with not enough blankets available?”
It is the moment to listen to a man’s story,
it is the moment to say, with an irritated voice,
“No Shoes” when the storage of shoes is empty but so many,
It is as-salaam ‘alaykum, shukran and bukra,
it is that I barely know any phrases in Farsi.
It’s the hospital on Leros, and the memory I have in my head,
of the doctor with the moustache and the nurse with the hysterical sympathetic laughter,
who treated the child in such a beautiful way,
that I sat there interested,
as if it was a fantastic performance,
I was looking at.
It is that night when a boat arrived from Farmakonisi.
And out came, as always,
exhausted, hungry, wet people.
And we took a number of single women with small children.
While I drove them to the Villa Artemis,
my playlist of songs shuffled,
“Celebration” through the speakers.
And although it sounds brutal, because what is there to celebrate?
There streamed laughter, and singing, joy,
from their moving bodies.
It made it so concrete that humanity is comprised of so much,
It was the rain that fell making people cold and wet, again,
relocated to the abandoned building in the other camp,
I went upstairs,
I saw only their dark figures lit up by the brightness of the lightning strike which forced it’s way in.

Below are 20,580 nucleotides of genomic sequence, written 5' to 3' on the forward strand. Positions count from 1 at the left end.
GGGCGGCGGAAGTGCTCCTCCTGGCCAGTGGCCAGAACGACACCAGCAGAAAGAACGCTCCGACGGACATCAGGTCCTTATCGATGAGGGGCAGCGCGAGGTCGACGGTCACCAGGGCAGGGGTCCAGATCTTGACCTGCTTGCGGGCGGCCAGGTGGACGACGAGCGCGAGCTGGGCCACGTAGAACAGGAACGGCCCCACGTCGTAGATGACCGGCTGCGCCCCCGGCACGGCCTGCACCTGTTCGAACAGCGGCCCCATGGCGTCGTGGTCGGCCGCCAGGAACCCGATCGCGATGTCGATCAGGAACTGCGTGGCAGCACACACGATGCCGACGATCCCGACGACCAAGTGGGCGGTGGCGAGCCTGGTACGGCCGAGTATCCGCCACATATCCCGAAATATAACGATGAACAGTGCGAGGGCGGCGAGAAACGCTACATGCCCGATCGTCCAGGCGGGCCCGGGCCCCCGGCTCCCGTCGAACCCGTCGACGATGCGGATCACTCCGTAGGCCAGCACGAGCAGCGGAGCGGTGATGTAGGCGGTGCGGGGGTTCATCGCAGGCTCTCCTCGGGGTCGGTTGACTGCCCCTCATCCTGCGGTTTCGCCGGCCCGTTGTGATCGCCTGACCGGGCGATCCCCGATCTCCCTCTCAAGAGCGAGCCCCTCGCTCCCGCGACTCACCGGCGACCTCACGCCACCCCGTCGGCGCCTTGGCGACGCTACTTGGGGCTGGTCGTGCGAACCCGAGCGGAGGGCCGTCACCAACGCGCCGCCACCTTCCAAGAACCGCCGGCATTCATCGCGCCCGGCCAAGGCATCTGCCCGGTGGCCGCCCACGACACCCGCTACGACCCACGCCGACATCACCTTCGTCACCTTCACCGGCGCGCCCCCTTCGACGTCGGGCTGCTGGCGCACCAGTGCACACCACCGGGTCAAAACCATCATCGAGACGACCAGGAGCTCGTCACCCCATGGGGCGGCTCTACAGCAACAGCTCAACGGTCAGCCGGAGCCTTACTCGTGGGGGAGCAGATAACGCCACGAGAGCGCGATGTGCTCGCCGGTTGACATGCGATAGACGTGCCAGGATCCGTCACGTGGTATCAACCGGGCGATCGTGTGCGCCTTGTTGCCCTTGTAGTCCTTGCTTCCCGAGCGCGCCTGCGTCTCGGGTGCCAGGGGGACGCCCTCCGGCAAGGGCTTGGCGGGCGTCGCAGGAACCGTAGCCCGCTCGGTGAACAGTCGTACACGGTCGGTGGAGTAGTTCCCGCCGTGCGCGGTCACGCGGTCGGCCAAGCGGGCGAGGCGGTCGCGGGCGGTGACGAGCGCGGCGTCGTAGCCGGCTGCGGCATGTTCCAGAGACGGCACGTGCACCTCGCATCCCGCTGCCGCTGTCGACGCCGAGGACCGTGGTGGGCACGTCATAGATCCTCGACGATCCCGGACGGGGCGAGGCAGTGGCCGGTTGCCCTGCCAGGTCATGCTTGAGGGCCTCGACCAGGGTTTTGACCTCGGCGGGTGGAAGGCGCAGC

And I did not realize at that moment that this was
It is that night when my emotions crashed.
They were telling stories,
in words I did not understand,
but with gestures that made the cruelty so clear.
A mother who has lost three of her six children, killed, by
She got robbed just before they crossed the Aegean sea,
they took everything,
they even took her,
That same night I saw friends leave with the boat to Athens.
I saw the old Greek man who is everyone’s Grandpa in camp,
wildly waving his arms at the edge of the dock with big tears rolling down,
Each departure to Athens he stands there.
Later that night I drove back to the villa.
I expected to find them sleeping,
but there they sat in the kitchen,
When they saw my distorted face,
distorted by grief, separation, injustice,
and the reality that I had experienced in recent weeks,
they all started crying.
And we sat in a ring, with our hands in each other’s hands,
and they prayed,
and I hoped
It is the many tears and the generous laughter.
It is so close to the primal,
when the mountains in the sea around me,
are lying like dinosaur bodies.
And the sun makes them warm, and the moon, the sea between them silvery and the lightning renders their background metaphysical.
I swam in the same sea where children and mothers and fathers have died on its way from Turkey to Greece,
but the sea made such an innocent sound in my ears.
One day when life was sitting so heavy in my body,
I saw a large beetle on the stairs and I wished I was it.
And I am almost ashamed to write it,
but in this absurd existence,
where so much is so wrong,
but people’s feelings manifest themselves truthfully,
for nothing else is possible.
And in that combination where the frustration and devastation,
faces the constant beauty of the island
it creates an echoing existential question in my head.
By Ronja de Boer